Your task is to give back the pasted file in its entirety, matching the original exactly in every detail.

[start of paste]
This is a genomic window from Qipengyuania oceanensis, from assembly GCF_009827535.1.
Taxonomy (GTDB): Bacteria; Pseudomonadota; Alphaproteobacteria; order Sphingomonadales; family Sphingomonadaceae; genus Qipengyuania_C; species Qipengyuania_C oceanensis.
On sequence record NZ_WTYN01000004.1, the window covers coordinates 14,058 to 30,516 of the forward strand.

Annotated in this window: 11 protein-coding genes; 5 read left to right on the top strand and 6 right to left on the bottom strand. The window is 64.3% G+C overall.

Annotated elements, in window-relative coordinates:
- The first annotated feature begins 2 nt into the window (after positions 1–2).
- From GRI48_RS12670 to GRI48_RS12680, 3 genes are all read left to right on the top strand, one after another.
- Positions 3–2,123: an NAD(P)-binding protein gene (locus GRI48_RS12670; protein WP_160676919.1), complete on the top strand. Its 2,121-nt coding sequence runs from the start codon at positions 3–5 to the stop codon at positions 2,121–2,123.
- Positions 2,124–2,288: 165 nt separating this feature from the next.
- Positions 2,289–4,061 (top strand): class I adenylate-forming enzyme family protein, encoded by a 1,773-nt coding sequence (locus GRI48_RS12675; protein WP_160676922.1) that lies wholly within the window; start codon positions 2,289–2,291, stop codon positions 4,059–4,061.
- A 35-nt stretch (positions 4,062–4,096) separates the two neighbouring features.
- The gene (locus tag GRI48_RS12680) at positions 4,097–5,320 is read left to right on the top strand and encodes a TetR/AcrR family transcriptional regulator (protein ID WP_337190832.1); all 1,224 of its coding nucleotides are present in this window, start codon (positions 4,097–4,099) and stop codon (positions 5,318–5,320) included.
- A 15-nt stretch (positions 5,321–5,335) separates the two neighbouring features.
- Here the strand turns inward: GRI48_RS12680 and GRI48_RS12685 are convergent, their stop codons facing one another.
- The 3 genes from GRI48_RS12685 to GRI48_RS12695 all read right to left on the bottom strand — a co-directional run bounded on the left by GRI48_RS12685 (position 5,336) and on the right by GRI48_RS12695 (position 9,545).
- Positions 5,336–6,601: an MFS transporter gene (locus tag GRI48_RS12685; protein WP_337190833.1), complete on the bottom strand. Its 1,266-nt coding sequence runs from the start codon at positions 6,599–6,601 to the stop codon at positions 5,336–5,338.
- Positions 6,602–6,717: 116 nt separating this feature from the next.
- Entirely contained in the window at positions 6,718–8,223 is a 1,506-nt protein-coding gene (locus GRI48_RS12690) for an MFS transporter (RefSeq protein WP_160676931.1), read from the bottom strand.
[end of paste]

This is a genomic window from Qipengyuania oceanensis, from assembly GCF_009827535.1.
Taxonomy (GTDB): Bacteria; Pseudomonadota; Alphaproteobacteria; order Sphingomonadales; family Sphingomonadaceae; genus Qipengyuania_C; species Qipengyuania_C oceanensis.
On sequence record NZ_WTYN01000004.1, the window covers coordinates 14,058 to 30,516 of the forward strand.

Annotated in this window: 11 protein-coding genes; 5 read left to right on the top strand and 6 right to left on the bottom strand. The window is 64.3% G+C overall.

Annotated elements, in window-relative coordinates:
- The first annotated feature begins 2 nt into the window (after positions 1–2).
- From GRI48_RS12670 to GRI48_RS12680, 3 genes are all read left to right on the top strand, one after another.
- Positions 3–2,123: an NAD(P)-binding protein gene (locus GRI48_RS12670; protein WP_160676919.1), complete on the top strand. Its 2,121-nt coding sequence runs from the start codon at positions 3–5 to the stop codon at positions 2,121–2,123.
- Positions 2,124–2,288: 165 nt separating this feature from the next.
- Positions 2,289–4,061 (top strand): class I adenylate-forming enzyme family protein, encoded by a 1,773-nt coding sequence (locus GRI48_RS12675; protein WP_160676922.1) that lies wholly within the window; start codon positions 2,289–2,291, stop codon positions 4,059–4,061.
- A 35-nt stretch (positions 4,062–4,096) separates the two neighbouring features.
- The gene (locus tag GRI48_RS12680) at positions 4,097–5,320 is read left to right on the top strand and encodes a TetR/AcrR family transcriptional regulator (protein ID WP_337190832.1); all 1,224 of its coding nucleotides are present in this window, start codon (positions 4,097–4,099) and stop codon (positions 5,318–5,320) included.
- A 15-nt stretch (positions 5,321–5,335) separates the two neighbouring features.
- Here the strand turns inward: GRI48_RS12680 and GRI48_RS12685 are convergent, their stop codons facing one another.
- The 3 genes from GRI48_RS12685 to GRI48_RS12695 all read right to left on the bottom strand — a co-directional run bounded on the left by GRI48_RS12685 (position 5,336) and on the right by GRI48_RS12695 (position 9,545).
- Positions 5,336–6,601: an MFS transporter gene (locus tag GRI48_RS12685; protein WP_337190833.1), complete on the bottom strand. Its 1,266-nt coding sequence runs from the start codon at positions 6,599–6,601 to the stop codon at positions 5,336–5,338.
- Positions 6,602–6,717: 116 nt separating this feature from the next.
- Entirely contained in the window at positions 6,718–8,223 is a 1,506-nt protein-coding gene (locus GRI48_RS12690) for an MFS transporter (RefSeq protein WP_160676931.1), read from the bottom strand.